Does today’s blog title mean anything to you?
Were you a little kid in the 1980s? (or a parent of a little kid?)
Well, I was.
And, being a little kid in the 1980s, one of my favorite TV specials was a one-hour show entitled, “Don’t Eat the Pictures: Sesame Street at the Metropolitan Museum of Art.” I recently rediscovered this “masterpiece” and was really overjoyed to discover that some kind soul had uploaded the entire special to You Tube (split into eight parts)
According to Wikipedia, the 1983 special was released on video in 1987, which must explain why I remember it so dearly. We must have either taped it from the TV, or bought the video.
The plot is simple: the regular Sesame Street crew (including adults, kids and Muppets) visit the Metropolitan Museum of Art. Closing time arrives, however, and Big Bird still hasn’t found Mr. Snuffleupagus (who, at that point, was still thought of as being an imaginary friend.) While the Sesame Street gang meets in the lobby to head home, Big Bird wanders off to find Snuffy.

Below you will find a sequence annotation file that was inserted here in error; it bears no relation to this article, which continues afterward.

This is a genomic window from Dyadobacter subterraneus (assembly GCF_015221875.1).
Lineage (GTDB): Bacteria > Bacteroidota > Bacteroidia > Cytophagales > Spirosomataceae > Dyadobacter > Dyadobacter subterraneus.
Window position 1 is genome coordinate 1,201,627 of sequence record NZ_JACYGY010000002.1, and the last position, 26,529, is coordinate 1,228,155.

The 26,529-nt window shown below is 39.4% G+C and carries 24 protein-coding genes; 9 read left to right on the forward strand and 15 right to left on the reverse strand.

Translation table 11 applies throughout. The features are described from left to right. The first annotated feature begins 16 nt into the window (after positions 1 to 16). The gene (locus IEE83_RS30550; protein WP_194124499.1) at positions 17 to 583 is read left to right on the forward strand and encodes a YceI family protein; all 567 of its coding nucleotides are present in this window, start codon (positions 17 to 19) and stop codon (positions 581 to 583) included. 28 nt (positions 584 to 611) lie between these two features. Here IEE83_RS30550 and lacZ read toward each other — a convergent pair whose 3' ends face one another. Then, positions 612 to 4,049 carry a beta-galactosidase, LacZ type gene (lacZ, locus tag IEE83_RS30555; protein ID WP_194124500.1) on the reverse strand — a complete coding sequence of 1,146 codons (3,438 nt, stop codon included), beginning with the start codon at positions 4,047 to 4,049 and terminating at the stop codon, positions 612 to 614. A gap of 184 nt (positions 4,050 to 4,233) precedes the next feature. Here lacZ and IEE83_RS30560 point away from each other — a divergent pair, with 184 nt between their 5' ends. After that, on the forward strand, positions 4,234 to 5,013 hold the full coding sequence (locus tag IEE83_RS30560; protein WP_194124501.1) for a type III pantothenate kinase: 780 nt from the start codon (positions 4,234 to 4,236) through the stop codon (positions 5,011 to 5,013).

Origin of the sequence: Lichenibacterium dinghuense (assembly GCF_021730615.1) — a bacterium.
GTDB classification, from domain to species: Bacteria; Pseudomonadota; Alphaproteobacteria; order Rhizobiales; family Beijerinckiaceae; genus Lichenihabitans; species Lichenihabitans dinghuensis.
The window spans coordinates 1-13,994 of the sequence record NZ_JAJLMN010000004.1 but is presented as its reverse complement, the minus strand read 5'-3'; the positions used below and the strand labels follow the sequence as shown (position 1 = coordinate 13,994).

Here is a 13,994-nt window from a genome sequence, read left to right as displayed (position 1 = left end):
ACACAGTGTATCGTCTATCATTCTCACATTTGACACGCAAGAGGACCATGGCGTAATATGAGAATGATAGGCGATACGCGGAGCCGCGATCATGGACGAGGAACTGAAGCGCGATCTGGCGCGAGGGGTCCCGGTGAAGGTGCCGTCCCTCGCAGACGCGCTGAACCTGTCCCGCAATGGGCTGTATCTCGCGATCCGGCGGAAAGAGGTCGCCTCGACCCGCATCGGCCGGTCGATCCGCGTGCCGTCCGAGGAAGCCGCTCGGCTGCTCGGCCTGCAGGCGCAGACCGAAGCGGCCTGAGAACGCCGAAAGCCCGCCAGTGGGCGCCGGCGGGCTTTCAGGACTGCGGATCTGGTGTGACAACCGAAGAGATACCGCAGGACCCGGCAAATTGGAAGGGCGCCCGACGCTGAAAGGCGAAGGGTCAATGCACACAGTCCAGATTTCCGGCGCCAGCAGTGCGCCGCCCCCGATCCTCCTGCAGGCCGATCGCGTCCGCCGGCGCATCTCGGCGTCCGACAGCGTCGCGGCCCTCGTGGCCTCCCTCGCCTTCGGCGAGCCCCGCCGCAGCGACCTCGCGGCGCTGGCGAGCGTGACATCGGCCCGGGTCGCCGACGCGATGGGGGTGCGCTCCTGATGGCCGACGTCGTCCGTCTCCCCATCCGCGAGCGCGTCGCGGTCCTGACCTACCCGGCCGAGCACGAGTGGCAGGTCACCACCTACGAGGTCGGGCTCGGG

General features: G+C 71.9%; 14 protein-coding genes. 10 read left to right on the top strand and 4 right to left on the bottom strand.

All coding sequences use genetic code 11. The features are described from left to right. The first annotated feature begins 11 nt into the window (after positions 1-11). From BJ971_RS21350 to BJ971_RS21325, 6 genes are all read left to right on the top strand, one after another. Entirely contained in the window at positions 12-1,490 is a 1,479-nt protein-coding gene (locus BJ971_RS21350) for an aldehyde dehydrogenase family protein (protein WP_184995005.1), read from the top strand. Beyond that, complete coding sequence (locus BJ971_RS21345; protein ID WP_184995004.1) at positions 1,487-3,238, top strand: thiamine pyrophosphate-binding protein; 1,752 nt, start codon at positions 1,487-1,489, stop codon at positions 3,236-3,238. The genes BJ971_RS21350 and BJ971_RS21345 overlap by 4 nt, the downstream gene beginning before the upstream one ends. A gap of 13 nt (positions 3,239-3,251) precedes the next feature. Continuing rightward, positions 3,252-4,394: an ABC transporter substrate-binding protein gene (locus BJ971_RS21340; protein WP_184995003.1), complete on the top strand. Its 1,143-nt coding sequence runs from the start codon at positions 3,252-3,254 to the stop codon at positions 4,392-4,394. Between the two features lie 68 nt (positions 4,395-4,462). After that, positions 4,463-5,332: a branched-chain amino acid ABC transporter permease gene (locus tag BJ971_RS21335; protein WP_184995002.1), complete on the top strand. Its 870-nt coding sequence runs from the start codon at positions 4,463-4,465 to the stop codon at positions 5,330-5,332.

Big Bird is nowhere to be found.
The Museum closes.
It has one guard.
The guard isn’t really on top of things.
(Unlike the actual security staff. We were there at closing time last month and boy they make sure everyone is out.)
And…surprise, surprise, the Sesame Street crew gets locked into the Museum for the night.
Some of my favorite scenes include:
Cookie Monster trying to eat the art (hence the title, “Don’t Eat the Pictures!”)
“See pretty statue, so smooth and so white
It look like ice cream–me long for a bite!
Me love to nibble–but me wouldn’t dream!
‘Cause no no no, me know the rules!
Statue for viewing, it not for chewing!”
(Lyrics thanks to metrolyrics.com)
and Oscar the Grouch professing his love to the broken Roman and Greek statues (which I think is just brilliant):
“Busted and heavenly, of trash, you’re the star
Your arms have gone astray,
Your nose is far away,
And you’re beautiful, beautiful,
Just as you are.”
A large part of the plot focuses on Big Bird and Snuffy, who are trying to help a young Egyptian prince answer a riddle to become a star in the sky next to his parents. Even as a kid, I wanted less Egyptian prince and more Muppets looking at art. But what can you do?
“Don’t Eat the Pictures” has stood the test of time and I definitely recommend sharing it with today’s kids. I have a sneaky feeling that this special played a part in why I work in museums today.
Do you remember seeing this show?